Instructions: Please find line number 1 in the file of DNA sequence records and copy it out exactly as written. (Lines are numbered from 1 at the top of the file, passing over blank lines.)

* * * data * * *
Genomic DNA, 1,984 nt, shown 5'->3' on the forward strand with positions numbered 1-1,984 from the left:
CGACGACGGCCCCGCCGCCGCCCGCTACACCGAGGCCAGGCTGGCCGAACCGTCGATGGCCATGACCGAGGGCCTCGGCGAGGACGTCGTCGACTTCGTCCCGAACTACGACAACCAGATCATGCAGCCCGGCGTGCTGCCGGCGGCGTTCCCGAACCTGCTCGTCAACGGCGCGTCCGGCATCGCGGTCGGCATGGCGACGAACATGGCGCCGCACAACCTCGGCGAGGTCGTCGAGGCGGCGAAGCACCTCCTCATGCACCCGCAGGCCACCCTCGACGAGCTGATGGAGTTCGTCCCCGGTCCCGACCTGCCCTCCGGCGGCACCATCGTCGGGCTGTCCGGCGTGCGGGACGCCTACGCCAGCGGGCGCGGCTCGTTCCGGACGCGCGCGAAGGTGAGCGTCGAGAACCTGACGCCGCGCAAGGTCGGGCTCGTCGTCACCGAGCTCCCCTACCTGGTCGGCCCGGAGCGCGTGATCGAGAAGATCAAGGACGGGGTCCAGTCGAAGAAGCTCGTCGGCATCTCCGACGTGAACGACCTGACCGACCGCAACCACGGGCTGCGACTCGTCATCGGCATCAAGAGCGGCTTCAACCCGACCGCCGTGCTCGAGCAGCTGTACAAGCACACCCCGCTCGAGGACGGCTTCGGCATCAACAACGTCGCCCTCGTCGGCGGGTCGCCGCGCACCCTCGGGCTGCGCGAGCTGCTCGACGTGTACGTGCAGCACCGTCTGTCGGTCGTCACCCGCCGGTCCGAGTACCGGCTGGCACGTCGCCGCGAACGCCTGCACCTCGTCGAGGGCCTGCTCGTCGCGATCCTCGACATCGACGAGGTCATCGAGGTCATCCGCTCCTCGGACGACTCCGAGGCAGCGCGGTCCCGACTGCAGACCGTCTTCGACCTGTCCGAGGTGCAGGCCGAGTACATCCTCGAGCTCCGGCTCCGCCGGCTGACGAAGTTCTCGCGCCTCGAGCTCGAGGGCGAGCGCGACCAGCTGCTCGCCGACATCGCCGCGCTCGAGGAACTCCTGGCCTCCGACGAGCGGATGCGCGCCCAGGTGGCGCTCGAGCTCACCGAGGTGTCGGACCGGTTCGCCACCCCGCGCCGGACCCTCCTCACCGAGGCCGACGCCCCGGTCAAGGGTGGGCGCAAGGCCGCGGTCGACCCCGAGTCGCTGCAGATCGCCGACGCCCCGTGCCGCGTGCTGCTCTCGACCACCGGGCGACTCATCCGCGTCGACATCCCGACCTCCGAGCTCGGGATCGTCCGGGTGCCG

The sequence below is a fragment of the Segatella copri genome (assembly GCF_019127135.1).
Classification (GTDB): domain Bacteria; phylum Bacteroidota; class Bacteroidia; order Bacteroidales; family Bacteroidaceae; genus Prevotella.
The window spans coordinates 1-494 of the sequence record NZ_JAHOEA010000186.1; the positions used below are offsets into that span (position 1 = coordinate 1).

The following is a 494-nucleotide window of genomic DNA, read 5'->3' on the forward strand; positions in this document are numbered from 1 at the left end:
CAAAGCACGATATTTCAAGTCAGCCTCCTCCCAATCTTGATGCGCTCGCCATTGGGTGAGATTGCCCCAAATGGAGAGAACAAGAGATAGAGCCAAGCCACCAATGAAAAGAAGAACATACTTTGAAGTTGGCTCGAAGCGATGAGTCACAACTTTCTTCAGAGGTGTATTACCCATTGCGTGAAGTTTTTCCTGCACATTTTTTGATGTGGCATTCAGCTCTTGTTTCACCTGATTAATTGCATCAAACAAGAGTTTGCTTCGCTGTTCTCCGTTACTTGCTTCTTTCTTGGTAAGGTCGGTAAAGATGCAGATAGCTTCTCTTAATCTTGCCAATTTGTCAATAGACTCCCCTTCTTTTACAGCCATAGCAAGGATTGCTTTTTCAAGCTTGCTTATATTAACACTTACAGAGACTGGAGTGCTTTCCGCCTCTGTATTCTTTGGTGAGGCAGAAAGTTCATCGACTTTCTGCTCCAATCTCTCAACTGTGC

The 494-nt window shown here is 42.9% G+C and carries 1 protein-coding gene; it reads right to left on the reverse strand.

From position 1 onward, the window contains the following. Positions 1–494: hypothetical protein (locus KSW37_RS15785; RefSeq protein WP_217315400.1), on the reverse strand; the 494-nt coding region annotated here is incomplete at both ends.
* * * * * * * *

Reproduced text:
Genomic DNA, 1,984 nt, shown 5'->3' on the forward strand with positions numbered 1-1,984 from the left: